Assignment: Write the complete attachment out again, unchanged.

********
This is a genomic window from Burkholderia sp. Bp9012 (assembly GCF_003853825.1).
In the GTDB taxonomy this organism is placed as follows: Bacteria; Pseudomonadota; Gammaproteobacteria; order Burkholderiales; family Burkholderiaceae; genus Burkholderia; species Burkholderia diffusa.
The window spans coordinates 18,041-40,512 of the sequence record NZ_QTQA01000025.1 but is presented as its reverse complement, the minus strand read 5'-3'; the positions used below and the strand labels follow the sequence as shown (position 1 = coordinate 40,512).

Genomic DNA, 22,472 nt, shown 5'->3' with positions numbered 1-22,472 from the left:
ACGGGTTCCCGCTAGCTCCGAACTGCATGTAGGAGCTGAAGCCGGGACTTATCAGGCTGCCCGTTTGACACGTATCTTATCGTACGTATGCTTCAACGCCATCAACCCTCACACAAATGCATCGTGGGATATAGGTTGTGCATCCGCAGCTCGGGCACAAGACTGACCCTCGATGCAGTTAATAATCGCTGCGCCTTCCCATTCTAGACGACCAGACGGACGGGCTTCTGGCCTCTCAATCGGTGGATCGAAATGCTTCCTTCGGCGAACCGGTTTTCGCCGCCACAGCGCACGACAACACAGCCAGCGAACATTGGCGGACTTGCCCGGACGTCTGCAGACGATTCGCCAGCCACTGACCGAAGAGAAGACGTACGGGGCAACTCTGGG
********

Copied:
This is a genomic window from Burkholderia sp. Bp9012 (assembly GCF_003853825.1).
In the GTDB taxonomy this organism is placed as follows: Bacteria; Pseudomonadota; Gammaproteobacteria; order Burkholderiales; family Burkholderiaceae; genus Burkholderia; species Burkholderia diffusa.
The window spans coordinates 18,041-40,512 of the sequence record NZ_QTQA01000025.1 but is presented as its reverse complement, the minus strand read 5'-3'; the positions used below and the strand labels follow the sequence as shown (position 1 = coordinate 40,512).

Genomic DNA, 22,472 nt, shown 5'->3' with positions numbered 1-22,472 from the left:
ACGGGTTCCCGCTAGCTCCGAACTGCATGTAGGAGCTGAAGCCGGGACTTATCAGGCTGCCCGTTTGACACGTATCTTATCGTACGTATGCTTCAACGCCATCAACCCTCACACAAATGCATCGTGGGATATAGGTTGTGCATCCGCAGCTCGGGCACAAGACTGACCCTCGATGCAGTTAATAATCGCTGCGCCTTCCCATTCTAGACGACCAGACGGACGGGCTTCTGGCCTCTCAATCGGTGGATCGAAATGCTTCCTTCGGCGAACCGGTTTTCGCCGCCACAGCGCACGACAACACAGCCAGCGAACATTGGCGGACTTGCCCGGACGTCTGCAGACGATTCGCCAGCCACTGACCGAAGAGAAGACGTACGGGGCAACTCTGGG